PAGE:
Now that cinemas in India can operate at 100 percent capacity, the negotiations are heating up.
Film Producers Demand Increase In Post-covid Revenue Share From Exhibitors
NEW DELHI — The pandemic year of 2020 was a harsh time for cinema, leading to revenue-share changes in the film industry.
The pandemic-induced economic slowdown has hit the film industry severely across the world. The Indian film industry, Bollywood, has been greatly affected due to delayed film releases, with revenue expected to drop from INR 18,300 (about $2.5 billion) to INR 6,100 crore (about $840 million), according to a KPMG report.
Producers of some of the big budget films, including “Sooryavanshi,” “83” and “Laal Singh Chaddha,” among many others had to put the release on hold due to the Covid-related lockdown.
In Hollywood, too, big production houses have put a hold on releases. The release of the next scheduled Marvel film,“Black Widow,” and “The Fast Saga” have been moved to this year. Producers of “No Time to Die,” “Avatar 2” and “West Side Story” are also looking at new dates after year-long delays. Disney has pipelined two of its films to online streaming debuts.
Due to the delayed release, producers of “Sooryavanshi,” which is scheduled to be released on April, have asked for a 70 percent revenue share from the multiplexes. Pre-Covid, the revenue share was 50 percent for both parties. The filmmakers have also demanded the streaming release period be reduced from eight weeks to four weeks. The streaming [or OTT] release period is the time between the big screen release and the release on an OTT platform.
The exhibitors have not yet agreed to any of these terms. They say that the revenue model presented is not feasible for them.
“No concrete decisions have been made as of now, but of course we realize that these are unprecedented times and all the filmmakers have made sacrifices and delayed the releases” said Akshaye Rathi, a film exhibitor and distributor, and director at Vidharbha Exhibitors.
“Similarly, the exhibitors have been paying the bills [and] maintenance charges while running losses, along with [paying] the salaries of staff, with virtually no income for 10-11 months,” said Rathi.
He thinks the OTT period should be determined by looking at how the newly released film performs in theaters.
“The producers and exhibitors need to have a degree of flexibility, where if the film really takes off in the theaters, then to put it on OTT in four weeks would be very unfair for everyone involved in the equation. God forbid, If everything goes wrong for a film and it doesn’t do well in the theaters from the beginning, then it’s only fair for the producers to take it to OTT platforms sooner.”
Rathi hopes that negotiations will result in flexible decisions related to revenue sharing between the parties and will be finalized soon.
In a move welcomed by filmmakers, the Ministry of Information and Broadcasting set new guidelines for cinemas as of Feb. 1, allowing 100 percent seating capacity.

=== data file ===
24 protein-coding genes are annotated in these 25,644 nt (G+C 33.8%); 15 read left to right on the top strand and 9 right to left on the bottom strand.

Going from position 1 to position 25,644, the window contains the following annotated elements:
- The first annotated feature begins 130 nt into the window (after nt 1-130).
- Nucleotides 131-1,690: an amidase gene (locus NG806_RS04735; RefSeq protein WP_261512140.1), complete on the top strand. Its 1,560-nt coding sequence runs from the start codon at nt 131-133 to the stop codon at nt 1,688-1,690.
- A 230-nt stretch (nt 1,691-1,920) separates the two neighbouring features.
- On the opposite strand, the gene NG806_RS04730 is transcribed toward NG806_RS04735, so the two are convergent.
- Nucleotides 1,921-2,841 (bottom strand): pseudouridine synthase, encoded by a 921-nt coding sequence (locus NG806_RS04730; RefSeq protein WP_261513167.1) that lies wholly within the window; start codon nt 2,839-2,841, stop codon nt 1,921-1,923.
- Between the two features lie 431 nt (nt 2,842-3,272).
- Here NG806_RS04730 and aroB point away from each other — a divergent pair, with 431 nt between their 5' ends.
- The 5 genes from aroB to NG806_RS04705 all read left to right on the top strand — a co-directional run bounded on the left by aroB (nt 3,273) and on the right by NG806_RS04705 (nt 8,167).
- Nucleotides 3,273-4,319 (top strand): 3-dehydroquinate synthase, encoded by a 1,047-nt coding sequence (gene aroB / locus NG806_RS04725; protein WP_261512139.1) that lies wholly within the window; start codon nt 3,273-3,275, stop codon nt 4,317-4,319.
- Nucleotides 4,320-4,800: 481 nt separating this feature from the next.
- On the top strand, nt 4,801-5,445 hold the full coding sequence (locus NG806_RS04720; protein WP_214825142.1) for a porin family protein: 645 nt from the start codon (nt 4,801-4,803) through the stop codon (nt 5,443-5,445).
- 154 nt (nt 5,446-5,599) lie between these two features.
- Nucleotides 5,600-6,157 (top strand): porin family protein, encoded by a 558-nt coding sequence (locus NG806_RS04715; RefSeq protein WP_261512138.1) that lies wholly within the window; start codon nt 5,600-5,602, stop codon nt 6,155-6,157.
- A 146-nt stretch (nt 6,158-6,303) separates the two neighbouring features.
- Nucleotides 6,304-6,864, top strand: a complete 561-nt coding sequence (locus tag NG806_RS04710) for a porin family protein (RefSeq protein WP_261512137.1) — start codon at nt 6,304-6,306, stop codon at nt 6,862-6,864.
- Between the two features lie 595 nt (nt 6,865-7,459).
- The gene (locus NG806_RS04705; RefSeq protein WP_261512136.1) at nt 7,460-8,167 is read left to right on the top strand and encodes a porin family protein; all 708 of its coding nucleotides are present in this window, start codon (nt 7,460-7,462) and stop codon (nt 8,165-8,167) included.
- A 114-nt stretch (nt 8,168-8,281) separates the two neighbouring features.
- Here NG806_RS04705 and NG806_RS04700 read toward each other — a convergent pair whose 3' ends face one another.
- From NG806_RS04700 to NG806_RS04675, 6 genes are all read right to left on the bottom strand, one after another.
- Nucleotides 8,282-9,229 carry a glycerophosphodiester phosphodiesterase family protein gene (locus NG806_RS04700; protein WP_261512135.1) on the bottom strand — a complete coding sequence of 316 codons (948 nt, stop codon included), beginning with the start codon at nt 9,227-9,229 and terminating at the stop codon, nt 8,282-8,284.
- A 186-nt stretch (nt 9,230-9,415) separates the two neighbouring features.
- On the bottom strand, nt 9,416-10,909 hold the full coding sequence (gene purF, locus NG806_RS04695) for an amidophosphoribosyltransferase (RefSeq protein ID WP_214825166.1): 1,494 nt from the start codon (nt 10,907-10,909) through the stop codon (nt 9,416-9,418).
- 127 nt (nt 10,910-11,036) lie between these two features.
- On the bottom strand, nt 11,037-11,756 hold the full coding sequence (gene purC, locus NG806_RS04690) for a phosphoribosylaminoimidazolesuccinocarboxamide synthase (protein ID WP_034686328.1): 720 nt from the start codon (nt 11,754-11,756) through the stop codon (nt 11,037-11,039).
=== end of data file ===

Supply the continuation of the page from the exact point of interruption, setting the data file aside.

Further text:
Now, as release dates are finalized, the multiplexes and producers are struggling to reach a common revenue sharing agreement.
“The producers are bound to ask for an increase in the share since some have waited for an entire year to release their films when they could have just gone for a release on online streaming platforms,” said Komal Nahta, a Bollywood trade analyst and TV show host.
“Since the producers took a stand with the cinemas during these tough times, they will ask for a higher share,” said Nahta.
Mohan Umrotkar, CEO of Carnival Cinemas, believes that OTT and theaters are such different platforms that they are not competing in terms of content.
“People won’t get the same experience of watching a movie if they decide to watch it on the television. They may watch it at home on a bigger screen, but sometimes people look out for avenues to go out on a weekend.”A study on the global film industry in 2020 states: “ The coronavirus pandemic began to severely impact the film industry in early 2020 after countless movie theaters closed in an effort to contain the outbreak. As a result, film industry revenue for 2020 will be down significantly from previous years both globally and in the United States.”The study also states that movie theaters are facing growing competition from video streaming services, and many consumers now prefer to watch new movie releases at home.
In addition to the share in revenue they are seeking, producers believe that they shouldn’t be charged the virtual print fee — a fee on the cost incurred by cinemas for upgrading the projection system for a better experience. The fee is usually about INR 20,000 ($274) per screen, which is charged to producers by multiplexes, and by a third party in the case of single screens. The fee does not apply to Hollywood film releases in India.
“The exhibitors started the idea of [the fee] years ago, and now the producers claim that the print fee costs are covered. They now want this to be completely abolished out of the system,” especially since the fee have been waived for Hollywood films, said Nahta.
“There are a lot of stakeholders for the [fee]; it cannot be a bilateral talk between two parties” said Rathi. “In the case of national chains like the PVR, Cinemapolis and INOX, they collect the [fee] themselves, and in case of single screens a third party collects it.”
He said that there needs to be a larger conversation, keeping the short- and long-term goals of the industry in mind.
(Edited by Sonil Dedhia and Judith Isacoff. Map by Urvashi Makwana)